Taxing Soft Drinks
This paper reviews the practice of levying an excise tax on soft drinks in sub-saharan African countries, and evaluates this practice against theoretical norms for levying an excise tax. The question is whether such taxes are justified or whether they are discriminatory and impose a welfare cost on the country. The paper concludes that the sin tax justification does not hold for soft drinks, nor do income distribution justifications. Arguably the best reason for such a levy is revenue, but this argument is weakened by a higher price elasticity of demand than usually supposed.
|Date of creation:||08 Apr 2011|
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- Yacine Aït-Sahalia & Jonathan A. Parker & Motohiro Yogo, 2004.
"Luxury Goods and the Equity Premium,"
Journal of Finance,
American Finance Association, vol. 59(6), pages 2959-3004, December.
- Yacine Ait-Sahalia & Jonathan A. Parker & Motohiro Yogo, 2001. "Luxury Goods and the Equity Premium," NBER Working Papers 8417, National Bureau of Economic Research, Inc.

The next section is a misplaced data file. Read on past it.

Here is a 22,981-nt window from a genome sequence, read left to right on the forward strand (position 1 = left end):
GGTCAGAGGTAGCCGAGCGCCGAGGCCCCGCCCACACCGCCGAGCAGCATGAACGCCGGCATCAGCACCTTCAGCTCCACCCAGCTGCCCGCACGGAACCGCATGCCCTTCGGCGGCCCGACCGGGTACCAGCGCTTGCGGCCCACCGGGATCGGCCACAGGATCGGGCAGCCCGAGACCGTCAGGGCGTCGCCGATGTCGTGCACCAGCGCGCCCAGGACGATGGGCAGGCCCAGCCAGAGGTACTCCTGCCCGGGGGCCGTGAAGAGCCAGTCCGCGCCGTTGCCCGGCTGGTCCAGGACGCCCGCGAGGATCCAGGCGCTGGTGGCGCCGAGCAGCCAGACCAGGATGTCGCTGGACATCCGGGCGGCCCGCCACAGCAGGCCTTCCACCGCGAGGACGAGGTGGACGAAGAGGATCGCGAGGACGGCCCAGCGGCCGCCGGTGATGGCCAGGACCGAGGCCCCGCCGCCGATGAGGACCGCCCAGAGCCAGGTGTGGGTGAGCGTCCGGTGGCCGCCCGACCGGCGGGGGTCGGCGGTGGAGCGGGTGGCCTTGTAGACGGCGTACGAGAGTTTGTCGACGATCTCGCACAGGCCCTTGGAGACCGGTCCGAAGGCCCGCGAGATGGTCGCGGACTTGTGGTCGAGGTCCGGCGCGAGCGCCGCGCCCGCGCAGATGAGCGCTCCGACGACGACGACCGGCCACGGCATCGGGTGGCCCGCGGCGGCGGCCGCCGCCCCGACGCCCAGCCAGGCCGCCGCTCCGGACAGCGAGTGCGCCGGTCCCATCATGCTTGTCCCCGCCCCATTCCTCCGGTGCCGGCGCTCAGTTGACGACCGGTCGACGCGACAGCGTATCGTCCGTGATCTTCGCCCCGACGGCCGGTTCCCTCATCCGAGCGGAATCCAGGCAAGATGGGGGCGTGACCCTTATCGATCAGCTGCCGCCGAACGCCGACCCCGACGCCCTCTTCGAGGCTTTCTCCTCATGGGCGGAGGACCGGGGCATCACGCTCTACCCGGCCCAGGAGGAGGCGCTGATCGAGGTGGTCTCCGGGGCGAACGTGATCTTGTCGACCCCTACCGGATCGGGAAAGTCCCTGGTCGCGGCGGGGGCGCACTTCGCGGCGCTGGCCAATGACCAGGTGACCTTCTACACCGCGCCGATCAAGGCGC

- Yacine Ait-Sahalia & Jonathan A. Parker & Motohiro Yogo, 2002. "Luxury Goods and the Equity Premium," Working Papers 145, Princeton University, Woodrow Wilson School of Public and International Affairs, Discussion Papers in Economics.
- Richard M. Bird & Sally Wallace, 2003. "Taxing Alcohol in Africa: Reflections from International Experience," International Tax Program Papers 0304, International Tax Program, Institute for International Business, Joseph L. Rotman School of Management, University of Toronto, revised Nov 2003.
- Roy Bahl & Richard Bird & Mary Beth Walker, 2003. "The Uneasy Case Against Discriminatory Excise Taxation: Soft Drink Taxes in Ireland," Public Finance Review, , vol. 31(5), pages 510-533, September. Full references (including those not matched with items on IDEAS)
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